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Back to Basics Again!
by Professor von Braun
May 26th, 2008
Is there such a thing as a code
of society? How does a society value values? What happens when
no value is placed on values? Is it a bit like a quality product?
Does the quality of a society reflect the quality of their values?
And if there are no values, what happens then? Does society break down?
Quality and integrity go together, so what happens when both integrity and quality decline. What is left? What happens when consumption exceeds production? Normally one would answer famine, shortages, rising prices, riots, a redistribution of wealth and a decay in values as each tries to support his own situation. That's what's happening now!
People today are not taught to be productive, nor do they understand and appreciate a quality product -- which may well be why Wal-Mart and McDonalds are so successful. Instead, people are taught to consume, to obtain "things" that are not supportive of productivity, but instead support and maintain the habit of consumption.
At the core of the issue of over consumption is the banking system and the fact that it contributes no real value to society; rather the banking system as it is today needs and encourages consumption to produce "profits" -- by putting people in debt.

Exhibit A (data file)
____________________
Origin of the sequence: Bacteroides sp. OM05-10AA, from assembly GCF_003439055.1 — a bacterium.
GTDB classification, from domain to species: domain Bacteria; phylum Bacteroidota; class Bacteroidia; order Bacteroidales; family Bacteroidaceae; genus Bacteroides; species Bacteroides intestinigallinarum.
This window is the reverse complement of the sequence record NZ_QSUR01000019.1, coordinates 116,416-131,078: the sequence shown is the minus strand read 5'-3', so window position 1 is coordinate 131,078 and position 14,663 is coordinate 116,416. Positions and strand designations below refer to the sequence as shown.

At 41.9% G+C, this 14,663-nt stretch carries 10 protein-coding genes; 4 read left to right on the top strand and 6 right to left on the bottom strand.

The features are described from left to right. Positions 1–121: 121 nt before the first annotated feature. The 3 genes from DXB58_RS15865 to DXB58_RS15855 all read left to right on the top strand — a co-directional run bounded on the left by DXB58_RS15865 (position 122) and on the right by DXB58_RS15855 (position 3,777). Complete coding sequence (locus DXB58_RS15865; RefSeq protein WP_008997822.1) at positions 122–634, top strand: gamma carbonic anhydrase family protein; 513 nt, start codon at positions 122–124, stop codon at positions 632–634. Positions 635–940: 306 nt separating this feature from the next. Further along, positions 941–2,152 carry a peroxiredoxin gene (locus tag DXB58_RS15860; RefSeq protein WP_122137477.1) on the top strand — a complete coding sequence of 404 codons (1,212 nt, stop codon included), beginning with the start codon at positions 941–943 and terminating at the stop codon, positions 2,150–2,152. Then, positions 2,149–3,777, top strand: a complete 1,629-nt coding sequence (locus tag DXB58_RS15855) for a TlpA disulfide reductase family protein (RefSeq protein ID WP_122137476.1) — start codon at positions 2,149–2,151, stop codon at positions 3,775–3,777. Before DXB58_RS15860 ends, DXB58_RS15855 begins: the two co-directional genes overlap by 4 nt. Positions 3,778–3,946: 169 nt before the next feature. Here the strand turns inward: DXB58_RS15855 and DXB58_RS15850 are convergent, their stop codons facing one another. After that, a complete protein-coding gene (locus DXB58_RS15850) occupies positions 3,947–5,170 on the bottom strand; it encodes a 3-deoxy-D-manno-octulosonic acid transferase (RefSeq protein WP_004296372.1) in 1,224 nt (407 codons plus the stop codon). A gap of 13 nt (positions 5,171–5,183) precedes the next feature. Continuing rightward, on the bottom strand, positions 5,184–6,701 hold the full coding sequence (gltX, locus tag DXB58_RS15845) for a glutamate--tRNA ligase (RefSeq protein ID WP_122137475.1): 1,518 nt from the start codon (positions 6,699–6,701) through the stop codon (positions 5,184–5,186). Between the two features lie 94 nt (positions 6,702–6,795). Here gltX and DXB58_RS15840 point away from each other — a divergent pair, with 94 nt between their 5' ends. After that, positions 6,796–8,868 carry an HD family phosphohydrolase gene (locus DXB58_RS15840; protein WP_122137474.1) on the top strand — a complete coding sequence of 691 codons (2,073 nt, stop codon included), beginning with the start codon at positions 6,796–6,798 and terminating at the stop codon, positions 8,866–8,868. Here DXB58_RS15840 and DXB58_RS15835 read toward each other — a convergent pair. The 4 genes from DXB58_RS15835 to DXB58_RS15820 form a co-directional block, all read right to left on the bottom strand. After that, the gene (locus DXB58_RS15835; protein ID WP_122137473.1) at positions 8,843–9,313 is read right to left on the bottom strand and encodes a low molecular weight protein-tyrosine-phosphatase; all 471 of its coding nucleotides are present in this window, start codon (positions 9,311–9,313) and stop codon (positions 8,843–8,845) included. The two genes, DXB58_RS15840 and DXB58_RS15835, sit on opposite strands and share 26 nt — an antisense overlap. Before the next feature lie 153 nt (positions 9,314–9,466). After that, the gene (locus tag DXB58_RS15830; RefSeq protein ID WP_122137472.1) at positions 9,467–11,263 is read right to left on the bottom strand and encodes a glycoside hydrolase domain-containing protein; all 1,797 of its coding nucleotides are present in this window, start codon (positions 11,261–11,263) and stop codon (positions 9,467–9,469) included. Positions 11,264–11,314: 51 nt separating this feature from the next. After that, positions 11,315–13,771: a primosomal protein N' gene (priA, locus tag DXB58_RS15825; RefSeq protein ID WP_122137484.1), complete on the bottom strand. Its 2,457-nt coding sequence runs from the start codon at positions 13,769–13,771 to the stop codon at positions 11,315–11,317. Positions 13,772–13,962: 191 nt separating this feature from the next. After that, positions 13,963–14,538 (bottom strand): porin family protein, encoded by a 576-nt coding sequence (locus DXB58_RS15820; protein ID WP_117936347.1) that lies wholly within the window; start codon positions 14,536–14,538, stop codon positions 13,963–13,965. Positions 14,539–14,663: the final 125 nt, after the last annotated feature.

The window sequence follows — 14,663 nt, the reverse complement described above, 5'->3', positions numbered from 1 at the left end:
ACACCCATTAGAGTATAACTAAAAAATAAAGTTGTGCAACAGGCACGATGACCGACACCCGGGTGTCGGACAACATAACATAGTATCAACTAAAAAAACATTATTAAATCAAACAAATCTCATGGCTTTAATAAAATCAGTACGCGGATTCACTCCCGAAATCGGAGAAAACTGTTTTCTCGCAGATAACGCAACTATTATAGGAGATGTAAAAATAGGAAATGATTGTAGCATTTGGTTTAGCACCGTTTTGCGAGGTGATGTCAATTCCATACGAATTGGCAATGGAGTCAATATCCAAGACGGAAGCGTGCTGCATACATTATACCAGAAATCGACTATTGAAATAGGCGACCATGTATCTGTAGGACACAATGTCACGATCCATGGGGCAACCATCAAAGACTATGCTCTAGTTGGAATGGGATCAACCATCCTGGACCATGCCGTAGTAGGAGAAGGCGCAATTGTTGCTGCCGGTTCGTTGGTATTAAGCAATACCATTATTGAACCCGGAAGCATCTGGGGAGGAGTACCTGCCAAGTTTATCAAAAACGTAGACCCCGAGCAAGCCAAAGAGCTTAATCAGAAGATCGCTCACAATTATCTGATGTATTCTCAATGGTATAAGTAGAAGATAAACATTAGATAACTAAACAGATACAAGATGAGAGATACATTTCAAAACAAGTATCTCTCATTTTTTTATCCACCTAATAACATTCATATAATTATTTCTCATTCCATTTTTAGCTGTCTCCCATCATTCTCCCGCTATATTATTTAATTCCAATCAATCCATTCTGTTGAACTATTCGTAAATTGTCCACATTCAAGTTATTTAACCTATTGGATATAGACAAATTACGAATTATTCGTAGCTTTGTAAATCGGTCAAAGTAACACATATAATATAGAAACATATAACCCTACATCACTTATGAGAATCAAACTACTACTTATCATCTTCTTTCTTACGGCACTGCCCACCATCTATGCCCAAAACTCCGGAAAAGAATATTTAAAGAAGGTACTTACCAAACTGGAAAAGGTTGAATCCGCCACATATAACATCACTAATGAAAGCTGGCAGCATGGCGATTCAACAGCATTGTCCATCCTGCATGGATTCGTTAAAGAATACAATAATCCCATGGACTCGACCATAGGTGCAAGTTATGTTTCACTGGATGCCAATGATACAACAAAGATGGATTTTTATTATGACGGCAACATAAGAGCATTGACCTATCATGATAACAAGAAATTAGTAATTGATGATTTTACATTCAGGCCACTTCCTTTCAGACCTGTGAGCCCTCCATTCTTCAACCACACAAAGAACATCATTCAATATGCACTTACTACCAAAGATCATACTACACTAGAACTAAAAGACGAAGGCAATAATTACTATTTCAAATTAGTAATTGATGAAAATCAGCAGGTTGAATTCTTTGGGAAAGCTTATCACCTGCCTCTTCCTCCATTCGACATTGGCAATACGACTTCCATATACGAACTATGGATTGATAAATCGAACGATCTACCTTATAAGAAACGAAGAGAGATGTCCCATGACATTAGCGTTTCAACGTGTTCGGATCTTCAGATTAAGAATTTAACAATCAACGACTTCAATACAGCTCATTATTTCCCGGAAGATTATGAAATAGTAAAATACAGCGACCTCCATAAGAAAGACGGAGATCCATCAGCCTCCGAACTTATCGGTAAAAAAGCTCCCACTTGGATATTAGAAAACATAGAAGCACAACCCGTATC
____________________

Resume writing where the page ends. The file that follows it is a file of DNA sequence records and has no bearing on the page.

It's the beggar-thy-neighbor approach, coupled with the often promoted idea that the banking system is in control. But where is the value? Great societies are built upon honest money and the underlying absence of greed, coupled with a balance between productivity and consumption.
To talk about people being hard working and prudent with their earnings seems to be a thing of the past. We are exhorted to consume, to buy more, eat more, watch more TV, to be anything but productive. But where is the value in that?
This collection of consumers that passes for a society is a sorry mass that has lost its way. The presence of quality has been trampled over and replaced by the bankers ongoing, seemingly never ending need for the ever-expansion of debt, in part because the banking industry, as it is currently structured, can not settle their transactions.
An essential aspect of a quality society is the ability of its members to settle their transactions and pay their bills when and as needed. To do this, honest and impartial money is required, which we do not have. Now this is not entirely true, as honest money is present but it is not recognized by the majority for what it is, nor is it favored or promoted within the current banking system.
So how long can the game of consumption go on? Are we seeing the first serious signs of decay with rising commodity prices beginning to eat into the average consumers ability to consume and repay, coupled with diminishing productivity.
Could it not be that falling house prices and rising commodity prices are connected? The fraudulent money has to go somewhere and it is not going into real estate, not any more.
What does that mean? Is there a shift taking place into productive assets, away from unproductive ones? Could there be a scramble for ownership of the basic necessities of life taking place now that the pseudo "ownership" of the contaminated campsites is out of favor?